Foreign Policy Blogs

A Critique of the Revamped Foreign Serivce Test

An article published in Foreign Policy magazine this week discusses the Foreign Service's newly reformulated examination process for new hires.

First, here's something I didn't know:
“In a 2007 survey, American undergraduates rated the State Department the fourth-most desirable employer in the country, just behind the private-sector dream team of Google, Disney, and Apple. (The Central Intelligence Agency ranked sixth, after the Peace Corps.) In 2006, more than 17,000 people took the FSOT. Just 10 percent passed the written exam, and a fifth of those made it through the daylong oral assessment that follows. In the end, less than 3 percent of all applicants were offered a job in 2006. That's an acceptance rate significantly lower than that of Harvard Business School.”

The article's author discusses how the test to join the service has been revamped:
“As part of State's recruiting and hiring push, a new FSOT was unveiled last fall. The test and hiring process was designed with expert help from management consultant McKinsey & Compan… When State sat down with McKinsey in 2006 to explore revamping the test, the consultants recommended some major changes. After a year of behind-the-scenes tinkering, the Foreign Service Officer Test was officially relaunched in September 2007. Some parts, like the oral assessment, remain the same. Others are completely different. The four-part written test is now offered exclusively online, multiple times per year in hundreds of different locations around the world. And following McKinsey's advice, for the first time in decades the selection process pays close attention to a candidate's background and résumé.

In looking harder at the "whole candidate," the new test represents a deep philosophical shift State hopes will help attract a broader, more diverse group of Foreign Service officers. The new test is designed to attract "as broad a cross section of America as possible," Marianne Myles, former director of State's Office of Recruitment, Examination and Employment and now the ambassador to Cape Verde, told me. "You don't have to be a political science major. We hire people who run the whole gamut."

The author goes on to describe how his experiences taking the old test in 2002 and the new and improved test this year differed. I as surprised to read this:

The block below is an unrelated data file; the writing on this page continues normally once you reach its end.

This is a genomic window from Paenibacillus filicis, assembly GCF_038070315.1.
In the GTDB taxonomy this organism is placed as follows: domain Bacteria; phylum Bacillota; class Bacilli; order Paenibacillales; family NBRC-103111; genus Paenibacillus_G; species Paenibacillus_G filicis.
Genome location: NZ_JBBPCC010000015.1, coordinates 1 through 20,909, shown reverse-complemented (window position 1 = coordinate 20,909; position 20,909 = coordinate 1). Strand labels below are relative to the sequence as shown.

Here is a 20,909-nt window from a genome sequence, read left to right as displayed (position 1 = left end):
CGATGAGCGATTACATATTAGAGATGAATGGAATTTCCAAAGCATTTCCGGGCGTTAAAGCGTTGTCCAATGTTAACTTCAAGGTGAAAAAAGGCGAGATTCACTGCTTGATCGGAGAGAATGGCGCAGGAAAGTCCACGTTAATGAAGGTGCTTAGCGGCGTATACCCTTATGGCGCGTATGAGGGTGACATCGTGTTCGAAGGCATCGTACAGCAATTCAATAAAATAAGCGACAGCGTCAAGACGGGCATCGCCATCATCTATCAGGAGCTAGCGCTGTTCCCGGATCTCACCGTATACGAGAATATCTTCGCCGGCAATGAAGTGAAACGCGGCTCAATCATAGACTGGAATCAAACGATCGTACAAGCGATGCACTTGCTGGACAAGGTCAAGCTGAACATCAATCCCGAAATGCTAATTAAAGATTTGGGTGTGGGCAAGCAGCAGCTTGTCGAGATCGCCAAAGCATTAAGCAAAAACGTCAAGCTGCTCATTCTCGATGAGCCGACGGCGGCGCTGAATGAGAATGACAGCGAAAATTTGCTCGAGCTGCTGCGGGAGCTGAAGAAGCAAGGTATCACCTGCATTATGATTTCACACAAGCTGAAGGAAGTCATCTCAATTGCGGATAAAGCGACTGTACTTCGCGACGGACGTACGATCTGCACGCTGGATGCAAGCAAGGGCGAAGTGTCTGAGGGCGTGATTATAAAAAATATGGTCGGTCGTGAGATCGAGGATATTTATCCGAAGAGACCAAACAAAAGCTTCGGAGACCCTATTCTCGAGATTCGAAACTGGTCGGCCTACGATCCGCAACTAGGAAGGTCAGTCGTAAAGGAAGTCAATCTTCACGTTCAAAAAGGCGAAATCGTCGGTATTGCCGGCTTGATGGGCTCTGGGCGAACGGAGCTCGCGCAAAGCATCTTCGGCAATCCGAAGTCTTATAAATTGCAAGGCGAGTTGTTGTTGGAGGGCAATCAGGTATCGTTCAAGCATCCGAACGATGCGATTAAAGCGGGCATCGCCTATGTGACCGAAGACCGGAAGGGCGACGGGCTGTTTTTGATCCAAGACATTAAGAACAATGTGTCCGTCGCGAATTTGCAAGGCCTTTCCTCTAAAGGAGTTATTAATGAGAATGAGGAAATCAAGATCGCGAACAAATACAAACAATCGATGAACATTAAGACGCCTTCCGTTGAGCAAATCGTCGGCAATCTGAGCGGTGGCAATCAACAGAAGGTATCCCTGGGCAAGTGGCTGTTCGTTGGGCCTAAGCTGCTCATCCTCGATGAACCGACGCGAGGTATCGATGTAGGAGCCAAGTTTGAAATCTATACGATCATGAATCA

“As I clicked through the questions, I was surprised to see a large number‚ probably one sixth of the total‚ read like a pastiche of management-consultant jargon. I clicked through puzzlers about motivating employees, corporate restructuring, and organizational conflict management. A sample captures the feel: "A work group that has high performance norms and low cohesiveness will most likely have which of the following levels of performance: (A) Very high (B) High (C) Moderate (D) Low…”

The author concludes: “As I left the consulate, I couldn't help but wonder at the way the written test was structured. This was the one opportunity the State Department had to really plumb my knowledge of America and the rest of the world, and they spent most of it asking me about things like sentence structure, how to be a better boss, and whether I had experience using a phone.

Later, I asked Myles, the recruiting chief, about the management questions I had encountered. (I interviewed Myles several months after taking the test and didn't inform anyone at the State Department I intended to write about the exam before I took it.) "Foreign Service officers have to have management skills early in their career," she explained. "An entry-level hire could have significant-size staff to deal with in a given embassy."

Yes, but: Setting aside the question of how nailing six or seven multiple-choice questions proves I'm ready to manage employees, should diplomats be selected for their management skills, or for their ability to craft and implement effective foreign policy? Does it make sense to use the same test to hire managers as public diplomacy officers?”

Both Myles and the author have a point. What's your take?

Now may or may not be a good time to mention that Harry Kopp's new A to Z guide to the Foreign Service, Career Diplomacy, has hit bookstores. You can read more about it here:



Melinda Brouwer

Melinda Brower holds a Masters degree in Global Politics from the London School of Economics and Political Science. She received her bachelor's degree in Political Science and Spanish at the University of Wisconsin-Madison. She received a graduate diploma in International Relations from the University of Chile during her tenure as a Rotary Ambassadorial Scholar. She has worked on Capitol Hill, at the State Department, for Foreign Policy magazine and the American Academy of Diplomacy. She presently works for an internationally focused non-profit research organization in Washington, DC.